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TN Maintains Gains in Child Well-Being

Experts say early-childhood education can improve a child's potential for success in school and in life, in addition to improving socialization skills. (Twenty20)
Experts say early-childhood education can improve a child's potential for success in school and in life, in addition to improving socialization skills. (Twenty20)
June 27, 2018

NASHVILLE, Tenn. – Tennessee is holding its place nationwide in terms of children's well-being, maintaining the same ranking as last year – 35th in the nation – in the Annie E. Casey Foundation's 2018 KIDS COUNT Data Book.

The annual report gives Tennessee leaders a chance to pinpoint areas for improvement. Tennessee KIDS COUNT Director Rose Naccarato says a growing economy is improving the lives of children.

"Much of that gain has come from growth in the economy and the economic well-being indicators; some of it has come from education," Naccarato explains. "Certainly, one of the biggest areas last year that we've held onto the growth in, is youths who are in school or employed."

She adds, as in many states, the opioid crisis is creating a demand on state healthcare resources. Between 2010 and 2015, incidences of Neonatal Abstinence Syndrome, a side effect of babies born addicted to drugs, increased from 11 per 1,000 live births to 24.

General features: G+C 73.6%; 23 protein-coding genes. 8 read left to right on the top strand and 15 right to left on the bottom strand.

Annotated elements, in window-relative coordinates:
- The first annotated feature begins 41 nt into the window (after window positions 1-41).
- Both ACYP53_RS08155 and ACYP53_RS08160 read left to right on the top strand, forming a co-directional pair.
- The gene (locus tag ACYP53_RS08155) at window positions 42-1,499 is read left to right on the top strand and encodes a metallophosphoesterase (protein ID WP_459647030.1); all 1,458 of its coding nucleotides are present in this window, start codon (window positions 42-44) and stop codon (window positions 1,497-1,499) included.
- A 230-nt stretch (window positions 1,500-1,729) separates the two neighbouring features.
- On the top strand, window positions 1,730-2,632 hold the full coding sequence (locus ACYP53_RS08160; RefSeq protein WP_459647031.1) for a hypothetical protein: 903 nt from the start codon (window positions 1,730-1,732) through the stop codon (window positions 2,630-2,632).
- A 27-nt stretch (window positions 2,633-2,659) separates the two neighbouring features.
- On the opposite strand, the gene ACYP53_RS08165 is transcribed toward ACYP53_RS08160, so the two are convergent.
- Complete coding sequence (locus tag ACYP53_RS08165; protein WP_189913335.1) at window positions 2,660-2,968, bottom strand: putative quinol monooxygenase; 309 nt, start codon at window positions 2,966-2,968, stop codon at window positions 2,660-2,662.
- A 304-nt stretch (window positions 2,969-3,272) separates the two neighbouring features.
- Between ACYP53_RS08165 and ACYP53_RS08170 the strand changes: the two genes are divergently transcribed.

This year, Gov. Bill Haslam rolled out TN Together, a multifaceted approach across state agencies to end the opioid epidemic by focusing on prevention, treatment and law enforcement.

The new Data Book shows upward trends in many aspects of child well-being, particularly in economic indicators. However, there are mixed results or stalled progress in the other domains, according to Laura Speer, associate director for policy reform and advocacy at the Casey Foundation.

"We want to do right by all kids and make sure that they have strong families, strong communities and the opportunities that will help them to thrive," Speer says. "And many of the trends that we're seeing are really good. But there's still a lot of work to do."

Speer adds that an accurate count in the upcoming 2020 U.S. Census is vital to meeting the needs of the state's children.

Naccarato sees one way Tennessee can advance quickly in the rankings in the coming years.

"Our Pre-K program only serves about 25 percent of the children that are the right age for that. We are pretty low for that measure, down in the 40s," Naccarato says. "Offering more Pre-K seats could definitely give us an improvement there."

In education, Tennessee's fourth- and eighth-graders saw improvement in reading and math, respectively, outpacing the national average. When many states were cutting school funding, Tennessee continued its steady increases through the Basic Education Program, although the state still ranks in the bottom 10 in per-child spending.

Stephanie Carson, Public News Service - TN